jump to navigation

top 5 things not to say at a funeral May 9, 2007

Posted by guinever in christianity, death, everyday life, grief, healing, heaven, loss.
trackback

In the two years since my daughter’s death, several people have asked me what they can say to a friend who has just lost a child or another loved one. My answer has always been,

There are truly no words. Just listen. Get your friend talking.

Ask about their loved one. Ask what they miss the most, what they remember. If you have some stories to tell about the person who has just died, tell them. They will grasp onto your memories and cherish them.

Here are five things not to say to the grieving family at the visitation or funeral and why you shouldn’t say them:

  1. You can always have another child. OR you’re young; you can get married again.
  2. Don’t worry. You’ll see him again.
  3. At least he didn’t suffer long.
  4. He is in a better place.
  5. Be thankful he died at an early age. He doesn’t have to experience pain and heartache on this earth.

Although these might be true statements, they are not helpful and can be very hurtful. You can’t replace a person by having another child or remarrying. The parents will want this child back. The widow will want her husband back. The child will want his parent back.

For Christians, death is bitter sweet; yes, we’re glad that our loved ones are in heaven and we look forward to seeing them again. But the reality is that we would much rather have our loved one here right now with us.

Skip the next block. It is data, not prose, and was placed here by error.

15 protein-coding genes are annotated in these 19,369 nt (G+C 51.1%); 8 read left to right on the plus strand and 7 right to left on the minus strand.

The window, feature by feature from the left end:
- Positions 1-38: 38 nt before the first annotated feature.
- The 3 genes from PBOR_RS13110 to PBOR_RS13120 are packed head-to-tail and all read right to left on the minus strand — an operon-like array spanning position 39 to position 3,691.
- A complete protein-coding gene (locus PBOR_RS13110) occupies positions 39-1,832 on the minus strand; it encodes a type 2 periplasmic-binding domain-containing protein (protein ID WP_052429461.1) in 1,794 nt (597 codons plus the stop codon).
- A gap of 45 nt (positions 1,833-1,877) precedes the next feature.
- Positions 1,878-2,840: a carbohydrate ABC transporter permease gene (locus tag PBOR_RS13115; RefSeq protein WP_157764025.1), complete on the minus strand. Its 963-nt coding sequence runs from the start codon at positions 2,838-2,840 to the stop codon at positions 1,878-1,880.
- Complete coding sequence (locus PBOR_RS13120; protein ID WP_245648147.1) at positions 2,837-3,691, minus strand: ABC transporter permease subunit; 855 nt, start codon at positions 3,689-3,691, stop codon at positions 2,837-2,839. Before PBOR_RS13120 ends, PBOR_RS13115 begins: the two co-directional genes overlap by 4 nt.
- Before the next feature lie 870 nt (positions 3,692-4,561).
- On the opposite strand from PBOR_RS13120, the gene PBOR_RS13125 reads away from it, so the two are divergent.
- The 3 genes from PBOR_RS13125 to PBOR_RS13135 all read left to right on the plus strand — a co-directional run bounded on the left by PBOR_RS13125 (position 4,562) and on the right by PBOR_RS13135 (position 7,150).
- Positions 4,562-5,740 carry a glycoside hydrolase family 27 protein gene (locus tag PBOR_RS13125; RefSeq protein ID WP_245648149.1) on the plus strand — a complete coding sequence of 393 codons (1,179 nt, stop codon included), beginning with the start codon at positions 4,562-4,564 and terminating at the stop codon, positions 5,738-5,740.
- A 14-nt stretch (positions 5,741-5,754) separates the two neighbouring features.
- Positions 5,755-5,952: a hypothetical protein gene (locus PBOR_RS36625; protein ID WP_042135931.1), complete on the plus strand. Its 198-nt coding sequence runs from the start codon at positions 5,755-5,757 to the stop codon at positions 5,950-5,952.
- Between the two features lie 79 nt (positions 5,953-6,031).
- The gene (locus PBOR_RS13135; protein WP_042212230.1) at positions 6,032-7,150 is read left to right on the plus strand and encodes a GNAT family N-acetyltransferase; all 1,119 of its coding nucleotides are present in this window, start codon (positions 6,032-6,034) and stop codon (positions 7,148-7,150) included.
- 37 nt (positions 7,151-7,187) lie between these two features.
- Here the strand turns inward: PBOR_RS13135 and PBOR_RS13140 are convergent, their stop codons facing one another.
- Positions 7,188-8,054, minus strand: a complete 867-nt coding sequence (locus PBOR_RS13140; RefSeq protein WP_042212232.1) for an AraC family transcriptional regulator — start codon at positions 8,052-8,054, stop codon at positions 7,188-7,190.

A note to pastors for mother’s day

Advertisements

Comments»

1. noemi - May 9, 2007

It’s good we give out grief education. It’s just these people don’t know. I am going to add this blog to my blogroll.

Like

2. Duncan - May 10, 2007

So true. I think that most of these things are said out of discomfort. “It hurts me to see you hurting”. The most powerful expressions of support I had during the loss of my daughter were from people who were quiet, who cried, who left space for emptiness, without being so overwhelmed that I needed to care for them.

Like

3. Carolyn - May 10, 2007

I love your list because it hits home with me. When my father died, lots of people said #4. It’s the most hated phrase! To me it’s the worst thing to say to someone who’s grieving. I do understand that it’s difficult to find the words to comfort a friend. I’ve been in that situation, even after I’ve suffered a loss. I’m not happy that my father’s in another place! I want him here!

After a very dear friend of mine lost her husband to cancer, I visited her at home every week. She was finding it so difficult without him after 60 years of marriage. One day I told her that I wished that I could say something that would make her feel better. Then, she told me that my visits with her, just sitting and listening to her talk, meant so much to her. And, I realized that that is so true. Talking is so important when you’re grieving.